“The Vampire Lovers” will bite on the heart of fans that have a taste for busty, fanged women and sexual innuendo. It provides viewers with a well-written narrative of the feminine perspective that is taken away from the testosterone-dominated world of bloodsuckers.
It also has enough beauties to induce some lustful drooling from Dracula himself.
This movie’s taste for women goes more than fang deep with shots filled with beautiful actresses and scenes that display their voluptuous round bouncing bosoms. It seems as if Hammer Film Productions wanted to get a rise out of the masculine audience and though it may sound like soft-core porn, director Roy Ward Baker manages to incorporate nudity without taking viewers away from the spectral plot.
The actors put on a well-performed showing behind the vintage film’s sight pleasing green locations and walks through decorative castles of 1700s Europe. The soundtrack creates tension in the characters times of distress and adds to the well-rounded production.
But by the roll of the credits “The Vampire Lovers” will leave you with some unanswered questions. Even though it’s centralized around a female vampire, there is a recurring ominous feeling of male dominance. You also won’t be impressed by the poorly attempted and almost clumsy stunts.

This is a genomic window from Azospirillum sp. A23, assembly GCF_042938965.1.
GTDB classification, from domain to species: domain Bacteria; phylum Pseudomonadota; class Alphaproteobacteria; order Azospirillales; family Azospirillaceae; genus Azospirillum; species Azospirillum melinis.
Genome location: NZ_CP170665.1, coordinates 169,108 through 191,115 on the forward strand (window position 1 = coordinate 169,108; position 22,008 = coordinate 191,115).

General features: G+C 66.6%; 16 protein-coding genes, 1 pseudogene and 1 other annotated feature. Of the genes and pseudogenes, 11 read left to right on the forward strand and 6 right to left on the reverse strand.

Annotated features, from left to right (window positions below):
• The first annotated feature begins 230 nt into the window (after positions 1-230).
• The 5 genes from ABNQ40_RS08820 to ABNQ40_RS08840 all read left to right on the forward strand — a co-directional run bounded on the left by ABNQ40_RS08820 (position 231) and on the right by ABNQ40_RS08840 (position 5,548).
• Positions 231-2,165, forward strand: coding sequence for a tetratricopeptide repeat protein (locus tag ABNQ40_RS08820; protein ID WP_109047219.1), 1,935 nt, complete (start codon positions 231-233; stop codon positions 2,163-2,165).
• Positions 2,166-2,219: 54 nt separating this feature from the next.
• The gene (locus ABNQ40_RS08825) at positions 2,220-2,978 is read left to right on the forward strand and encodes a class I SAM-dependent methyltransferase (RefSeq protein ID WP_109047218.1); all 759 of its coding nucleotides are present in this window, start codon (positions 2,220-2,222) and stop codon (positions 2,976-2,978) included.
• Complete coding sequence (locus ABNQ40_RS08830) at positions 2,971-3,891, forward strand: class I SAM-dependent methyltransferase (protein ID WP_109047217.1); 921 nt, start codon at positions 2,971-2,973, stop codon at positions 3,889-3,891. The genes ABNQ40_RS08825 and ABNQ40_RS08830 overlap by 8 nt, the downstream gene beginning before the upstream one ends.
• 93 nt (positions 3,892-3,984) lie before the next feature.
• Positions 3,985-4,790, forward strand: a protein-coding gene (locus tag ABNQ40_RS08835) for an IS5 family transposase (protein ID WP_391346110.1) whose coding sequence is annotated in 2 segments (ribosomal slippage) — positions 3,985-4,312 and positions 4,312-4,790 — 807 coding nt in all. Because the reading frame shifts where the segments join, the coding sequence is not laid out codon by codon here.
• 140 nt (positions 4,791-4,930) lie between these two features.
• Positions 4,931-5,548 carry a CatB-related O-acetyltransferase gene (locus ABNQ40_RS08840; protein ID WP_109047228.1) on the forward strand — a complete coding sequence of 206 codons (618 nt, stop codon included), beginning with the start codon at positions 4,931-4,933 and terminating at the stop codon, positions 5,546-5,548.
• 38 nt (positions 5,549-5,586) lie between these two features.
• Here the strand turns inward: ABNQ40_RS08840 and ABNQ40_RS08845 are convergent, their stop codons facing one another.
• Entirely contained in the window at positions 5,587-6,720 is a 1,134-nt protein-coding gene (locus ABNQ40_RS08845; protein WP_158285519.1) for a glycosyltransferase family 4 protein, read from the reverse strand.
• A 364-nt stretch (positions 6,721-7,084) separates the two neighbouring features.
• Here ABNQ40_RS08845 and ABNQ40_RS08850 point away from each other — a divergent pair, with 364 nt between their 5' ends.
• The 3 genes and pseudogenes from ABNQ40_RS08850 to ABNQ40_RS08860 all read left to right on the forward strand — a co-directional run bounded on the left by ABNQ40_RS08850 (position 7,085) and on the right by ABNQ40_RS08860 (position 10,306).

The cast includes Kate O’ Mare, George Cole, Madeline Smith, Douglass Wilmer and Dawn Adams, known mainly for their roles on British television. B-Film legend Peter Crushing rounds out the cast as General von Spielsdorf. Known for numerous films and TV productions, dating back to his first on screen appearance in 1939 up until his last time in front of the camera in 1986, Cushing’s name gives the film some credibility.
The star of the film, Ingrid Pitt, was mostly known for her small roles in Spanish films during the 1960s. Later on she earned a supporting role in 1968’s “Where Eagles Dare,” opposite Clint Eastwood. It wasn’t until two years later that she was cast as Carmilia in “The Vampire Lovers,” where she became known as the lesbian vampire of the 70s generation.
Director Roy Ward Baker was known mostly for his film, “A Night to Remember,” which received a Golden Globe for best English-Language Foreign Film in 1959. His later career consisted around British television and horror productions between Amicus and Hammer Films.
Despite it’s noteworthy spot in vampire film lore, this flick is probably not for the most hardcore fans of horror. Regardless, it’s great to watch with someone who just wants to hear an interesting tale of lusty chicks with a hunkering for blood. Fun but focused, it’s an intriguing take on the vampire tale.